Arguments by the Respondents
On the other hand, the respondent put forward that since the assessment was based on the improved value, any improvement made to the land must improve the value.
First, Shell Company bought an empty land (the holding). After that, the company constructed a petrol station on it. When the company sells the land at and the station at a reasonable value, the improved value in the form of the land’s capital value is realised. Selling the petrol station without the fuel storage tanks makes it a useless petrol station. The holding would be damaged if these tanks were removed.
The respondents submitted that the Court should take the commonsense view: once the fuel tanks are buried in their bed, they merge into the concrete pit in which the bed is laid and become ‘in the nature of a structure’ which is connected with the building which is the pit (per Lord Denning in Shell-Mex and BP, Ltd v Holyoak  1 All ER 391).
In response to the respondent’s arguments, the appellant contends that Lord Denning’s view was insufficient in the context of the Enactment. The Enactment requires one of two conditions to be satisfied:
- It falls within the definition of “building”; or
- It is a structure connected to the building.
In order to define “structure”, the appellant also urged the High Court to apply South Wales Aluminium Co Ltd v The Assessment Committee for the Neath Assessment Area  2 All ER 587.
By regarding that everything improving the holding on the holding at the time of assessment – regardless of whether it is a building or not – opens up a fallacious argument. The slippery slope would land trade fittings and other fittings that fail to meet the definition of “building” in a broad “improvement” classification.
With regards to the sale of the holdings, fuel tanks would be subject of a separate contract independent of the sale of the holding.
The Court’s Reasoning
If I am right in holding that the improved value of a holding must be based on the land and such things brought on to the land that attach to and form an integral part of the land, that is to say, on the facts of this case, the buildings, then the cost of the tanks must be excluded from the assessment because they are not buildings as defined under the Enactment. This I think must be correct. The basis upon which a ratepayer is to be assessed is a matter for the legislature. If the ratepayer were to be expected to pay on everything that he brought on to his holding for his own comfort or business which might in the widest sense be called an improvement, the law would have said so. It has not done so. It merely bases the assessment on the improved value of the holding which is the capital sum which the holding (that is to say the land and any buildings on it) would be expected to realise if offered for sale on such reasonable terms as a bona fide vendor would require.Ian Chin J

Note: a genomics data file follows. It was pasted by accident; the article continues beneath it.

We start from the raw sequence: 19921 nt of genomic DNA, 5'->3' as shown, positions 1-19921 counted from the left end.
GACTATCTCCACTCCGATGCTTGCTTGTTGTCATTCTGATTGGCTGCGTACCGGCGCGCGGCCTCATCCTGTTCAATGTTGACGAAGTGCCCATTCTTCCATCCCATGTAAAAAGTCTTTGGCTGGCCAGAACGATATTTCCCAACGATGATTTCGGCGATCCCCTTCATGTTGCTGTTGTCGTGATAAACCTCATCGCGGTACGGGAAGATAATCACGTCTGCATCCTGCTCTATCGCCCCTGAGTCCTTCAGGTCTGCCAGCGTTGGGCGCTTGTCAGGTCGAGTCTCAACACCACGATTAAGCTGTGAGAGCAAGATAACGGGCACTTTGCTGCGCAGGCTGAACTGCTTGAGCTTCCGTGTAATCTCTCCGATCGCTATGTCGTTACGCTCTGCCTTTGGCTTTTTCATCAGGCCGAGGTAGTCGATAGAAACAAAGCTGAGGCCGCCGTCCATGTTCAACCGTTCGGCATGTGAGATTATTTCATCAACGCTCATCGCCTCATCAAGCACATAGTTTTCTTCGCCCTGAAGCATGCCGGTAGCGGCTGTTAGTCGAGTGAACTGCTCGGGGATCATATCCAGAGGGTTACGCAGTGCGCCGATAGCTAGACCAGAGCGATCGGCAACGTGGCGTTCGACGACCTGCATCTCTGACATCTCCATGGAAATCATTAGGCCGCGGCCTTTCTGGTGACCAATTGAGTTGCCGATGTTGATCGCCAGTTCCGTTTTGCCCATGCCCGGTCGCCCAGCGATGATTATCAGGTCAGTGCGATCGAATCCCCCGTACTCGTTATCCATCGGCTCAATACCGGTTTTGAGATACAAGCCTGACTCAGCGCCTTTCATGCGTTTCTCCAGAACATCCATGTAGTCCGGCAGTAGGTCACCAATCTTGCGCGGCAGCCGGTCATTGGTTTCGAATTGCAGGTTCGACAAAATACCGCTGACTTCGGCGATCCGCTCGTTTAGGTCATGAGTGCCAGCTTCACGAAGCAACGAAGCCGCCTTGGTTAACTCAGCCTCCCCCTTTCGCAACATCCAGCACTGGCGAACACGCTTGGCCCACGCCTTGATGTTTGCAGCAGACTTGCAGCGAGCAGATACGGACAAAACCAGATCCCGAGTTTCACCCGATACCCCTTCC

The High Court allowed the appeal. The assessment was revised by deleting the $6,695 from the original sum.
The Local Government Act 1976 was passed by the Parliament of Malaysia. The Bill received Royal Assent on 18 March 1976. That’s about 14 years after the judgement of the High Court. It became enforceable throughout all of Johor by 1 September 1979.
Per s. 166, the Local Government Act 1976 repeals all the laws listed in its Second Schedule. This included the Town Boards Enactment (Johore Laws Enactment No. 118) except for certain sections.
For context, the Act’s s. 2 interprets the terms as:
- ‘Improved value‘ of holding means the price that an owner willing, and not obliged to sell might reasonably expect to obtain from a willing purchaser with whom he was bargaining, for sale and purchase of the holding;
- ‘Holding‘ means any land, with or without buildings thereon, which is held under a separate document of title and in the case of subdivided buildings, the common property and any parcel thereof and, in the case of Penang and Malacca, “holding” includes messuages, buildings easements and hereditaments of any tenure, whether open or enclosed, whether built on or not, whether public or private, and whether maintained or not under statutory authority;
- ‘Building‘ includes any house, hut, shed or roofed enclosure, whether used for the purpose of human habitation or otherwise, and also any wall, fence, platform, underground tank, staging, gate, post, pillar, paling, frame, hoarding, slip, dock, wharf, pier, jetty, landing-stage, swimming pool, bridge, railway lines, transmission lines, cables, rediffusion lines, overhead or underground pipelines, or any other structure, support or foundation;